With fewer and fewer people identifying as belonging to a faith community or having any religious affiliation, and even fewer admitting to attending regular worship services, Australia appears to be growing increasingly secular. Church buildings across the country are being merged, closed, abandoned, sold or razed. The Australian Bureau of Statistics’ 2016 data reported an accelerating incidence of Australia’s population reporting no religion. Christianity, the largest religious group in the country, has fallen as a religious affiliation from 88.2 percent in 1966 to 52.1 percent in 2016, while those reporting no religion has risen from 0.8 percent to 30.1 percent in the same time period. However, the data also reveals an increasing diversity of religious affiliation among the population, with Islam, Buddhism, Hinduism and Sikhism all on the rise.1 Aboriginal sacred…

9 min.
candalepas associates

Buildings are simple: a budget, a brief, a roof over your head, and walls to keep the wind out. But of course, our hopes for architecture are like the hopes we have for our children – that they will be better than us, more than us, and, if nothing else, we pray they outlive us. They will take on the world’s joys and cares, and will be called upon to respond, architecture and children alike. So, it’s not surprising that Angelo Candalepas felt some trepidation in taking on the commission of a new mosque in the western Sydney suburb of Punchbowl. As an architect, he has spoken about the weight of history in religious architecture and, as a practising Greek Orthodox Christian, he does seem an unlikely choice for this commission,…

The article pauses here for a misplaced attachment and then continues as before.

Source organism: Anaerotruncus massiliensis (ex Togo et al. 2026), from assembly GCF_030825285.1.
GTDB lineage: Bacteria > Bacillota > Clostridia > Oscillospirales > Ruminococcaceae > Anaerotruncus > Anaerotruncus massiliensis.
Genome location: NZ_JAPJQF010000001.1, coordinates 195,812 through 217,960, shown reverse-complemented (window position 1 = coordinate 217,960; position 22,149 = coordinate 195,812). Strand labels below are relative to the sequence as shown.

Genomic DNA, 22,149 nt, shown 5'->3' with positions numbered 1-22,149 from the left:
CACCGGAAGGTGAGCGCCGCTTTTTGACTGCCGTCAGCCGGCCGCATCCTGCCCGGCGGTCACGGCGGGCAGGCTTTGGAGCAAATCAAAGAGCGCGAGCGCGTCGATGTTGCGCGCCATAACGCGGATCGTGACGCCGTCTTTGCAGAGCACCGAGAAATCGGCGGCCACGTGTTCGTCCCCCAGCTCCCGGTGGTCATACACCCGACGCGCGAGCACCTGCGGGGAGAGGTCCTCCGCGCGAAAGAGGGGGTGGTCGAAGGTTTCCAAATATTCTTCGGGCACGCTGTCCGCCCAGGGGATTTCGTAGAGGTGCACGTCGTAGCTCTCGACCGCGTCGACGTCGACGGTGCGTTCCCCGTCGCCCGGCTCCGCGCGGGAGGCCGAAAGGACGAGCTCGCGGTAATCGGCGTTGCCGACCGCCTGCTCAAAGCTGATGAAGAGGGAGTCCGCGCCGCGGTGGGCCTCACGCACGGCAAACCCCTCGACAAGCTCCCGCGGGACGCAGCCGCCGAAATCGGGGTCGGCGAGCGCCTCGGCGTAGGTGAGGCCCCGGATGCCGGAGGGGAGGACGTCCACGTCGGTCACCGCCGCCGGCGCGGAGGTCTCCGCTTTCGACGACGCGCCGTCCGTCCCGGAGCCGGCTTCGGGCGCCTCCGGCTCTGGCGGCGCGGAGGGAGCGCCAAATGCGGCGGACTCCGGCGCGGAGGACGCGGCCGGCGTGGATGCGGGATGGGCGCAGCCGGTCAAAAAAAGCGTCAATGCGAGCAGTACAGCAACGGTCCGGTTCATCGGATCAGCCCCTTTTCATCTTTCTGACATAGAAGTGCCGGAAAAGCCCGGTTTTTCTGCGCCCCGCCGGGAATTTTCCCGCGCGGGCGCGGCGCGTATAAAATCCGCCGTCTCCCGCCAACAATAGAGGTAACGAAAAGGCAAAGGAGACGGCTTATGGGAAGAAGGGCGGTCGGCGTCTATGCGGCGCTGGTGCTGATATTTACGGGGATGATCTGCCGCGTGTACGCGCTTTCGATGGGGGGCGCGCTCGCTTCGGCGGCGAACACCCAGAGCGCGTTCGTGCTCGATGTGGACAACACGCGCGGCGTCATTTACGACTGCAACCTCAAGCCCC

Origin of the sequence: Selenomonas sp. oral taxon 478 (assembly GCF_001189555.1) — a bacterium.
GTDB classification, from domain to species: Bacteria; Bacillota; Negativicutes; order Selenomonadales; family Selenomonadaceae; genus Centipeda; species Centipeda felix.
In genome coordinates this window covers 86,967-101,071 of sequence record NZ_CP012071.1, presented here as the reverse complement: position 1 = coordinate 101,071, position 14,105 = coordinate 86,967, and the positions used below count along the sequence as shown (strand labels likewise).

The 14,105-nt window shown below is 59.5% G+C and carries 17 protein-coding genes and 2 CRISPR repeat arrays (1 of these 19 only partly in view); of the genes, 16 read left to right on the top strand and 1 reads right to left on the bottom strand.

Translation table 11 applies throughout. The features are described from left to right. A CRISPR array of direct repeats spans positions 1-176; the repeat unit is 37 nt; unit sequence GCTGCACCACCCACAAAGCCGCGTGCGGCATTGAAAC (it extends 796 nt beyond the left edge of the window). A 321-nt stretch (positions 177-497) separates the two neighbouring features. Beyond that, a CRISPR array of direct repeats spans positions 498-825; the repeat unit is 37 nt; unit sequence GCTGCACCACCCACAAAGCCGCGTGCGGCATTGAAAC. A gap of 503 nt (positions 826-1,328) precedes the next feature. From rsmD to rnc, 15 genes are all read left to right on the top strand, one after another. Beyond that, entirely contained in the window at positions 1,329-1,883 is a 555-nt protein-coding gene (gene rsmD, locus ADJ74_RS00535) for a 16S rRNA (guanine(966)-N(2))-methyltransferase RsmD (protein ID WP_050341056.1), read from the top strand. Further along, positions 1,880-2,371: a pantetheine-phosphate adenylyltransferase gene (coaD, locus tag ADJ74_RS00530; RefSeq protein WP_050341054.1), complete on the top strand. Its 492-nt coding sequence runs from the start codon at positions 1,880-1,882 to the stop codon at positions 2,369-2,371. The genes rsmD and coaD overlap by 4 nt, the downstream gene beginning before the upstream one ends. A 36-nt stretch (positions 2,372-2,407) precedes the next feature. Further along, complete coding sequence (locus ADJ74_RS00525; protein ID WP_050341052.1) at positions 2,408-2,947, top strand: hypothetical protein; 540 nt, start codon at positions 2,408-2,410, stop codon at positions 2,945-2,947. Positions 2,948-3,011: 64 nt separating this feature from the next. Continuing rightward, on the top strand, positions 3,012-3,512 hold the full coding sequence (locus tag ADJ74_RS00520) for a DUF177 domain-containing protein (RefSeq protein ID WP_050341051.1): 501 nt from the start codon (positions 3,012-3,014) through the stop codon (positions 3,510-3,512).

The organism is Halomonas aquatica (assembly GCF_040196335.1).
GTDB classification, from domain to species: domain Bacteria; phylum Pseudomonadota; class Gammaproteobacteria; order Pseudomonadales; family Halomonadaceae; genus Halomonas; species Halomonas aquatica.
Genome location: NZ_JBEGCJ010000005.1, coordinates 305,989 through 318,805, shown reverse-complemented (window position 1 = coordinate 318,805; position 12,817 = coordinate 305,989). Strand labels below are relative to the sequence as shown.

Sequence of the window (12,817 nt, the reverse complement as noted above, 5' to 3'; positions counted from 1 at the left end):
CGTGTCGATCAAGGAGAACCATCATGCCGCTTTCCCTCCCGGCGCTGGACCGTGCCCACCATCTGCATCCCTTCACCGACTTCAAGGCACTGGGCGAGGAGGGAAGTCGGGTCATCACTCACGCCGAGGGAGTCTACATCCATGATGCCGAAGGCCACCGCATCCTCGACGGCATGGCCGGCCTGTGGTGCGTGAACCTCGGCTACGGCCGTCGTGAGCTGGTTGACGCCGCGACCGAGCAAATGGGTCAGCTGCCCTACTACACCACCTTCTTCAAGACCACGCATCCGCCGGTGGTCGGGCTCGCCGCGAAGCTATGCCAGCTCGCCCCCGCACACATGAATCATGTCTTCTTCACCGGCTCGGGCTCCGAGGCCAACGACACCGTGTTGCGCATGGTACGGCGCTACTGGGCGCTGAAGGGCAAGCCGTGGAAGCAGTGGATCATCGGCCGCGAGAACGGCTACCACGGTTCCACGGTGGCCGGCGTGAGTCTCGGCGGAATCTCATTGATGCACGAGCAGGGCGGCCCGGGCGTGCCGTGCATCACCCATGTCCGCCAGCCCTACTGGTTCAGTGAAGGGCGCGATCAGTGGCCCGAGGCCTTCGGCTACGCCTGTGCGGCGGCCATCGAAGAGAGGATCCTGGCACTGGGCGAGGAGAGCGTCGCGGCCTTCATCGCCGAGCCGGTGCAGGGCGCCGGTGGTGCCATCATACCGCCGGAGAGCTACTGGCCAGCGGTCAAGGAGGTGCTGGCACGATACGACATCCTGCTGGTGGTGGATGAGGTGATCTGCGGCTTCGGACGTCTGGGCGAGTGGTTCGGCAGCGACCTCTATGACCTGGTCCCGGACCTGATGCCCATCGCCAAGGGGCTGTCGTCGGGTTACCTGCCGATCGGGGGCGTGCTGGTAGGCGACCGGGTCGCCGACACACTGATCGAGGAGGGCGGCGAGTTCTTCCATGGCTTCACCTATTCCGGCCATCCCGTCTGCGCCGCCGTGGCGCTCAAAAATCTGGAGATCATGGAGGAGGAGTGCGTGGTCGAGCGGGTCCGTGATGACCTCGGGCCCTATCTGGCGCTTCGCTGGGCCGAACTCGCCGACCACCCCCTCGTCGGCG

6 min.
palassis architects

I expected to experience many things on visiting the multi-award-winning Cadogan Song School by Palassis Architects, but I did not expect a feeling of what could be called solace. It had nothing to do with being soothed by a beautiful and inspired addition to a heritage precinct of the city I live in – though that is what the Song School is. Rather, as someone who thinks wistfully of the loss of so much early architecture from Perth’s city centre during the twentieth century, I was moved by the sense that the addition of the Song School has granted the precinct an extended lease on life, one more profound and potentially more enduring than the physical protection granted by the State Heritage Register alone. Together, the Song School’s public and…

7 min.
lippmann partnership

At nightfall on Fridays and all day on Saturday, the Shabbat (the Hebrew Sabbath), the Emanuel Synagogue campus in Sydney’s Woollahra welcomes a vibrant community. The congregation enters from Ocean Street, one of east Sydney’s grand arterial roads, via a generous forecourt with mature trees and greenery. After some mingling and exchange, worshippers cluster and disperse to distinct rooms and modes of prayer. From a traditional Masorti Service conducted in Hebrew to contemporary interpretations in Progressive Service, from the Shabbat Live Service with instruments and melodies to the Renewal Service prompting reflection, parallel and sequential communions at Emanuel Synagogue have embraced the diversity of Jewish faith for more than six decades. The recent addition of the New Sanctuary and the reconfigured kindergarten by Lippmann Partnership observe and amplify this heterogeneous…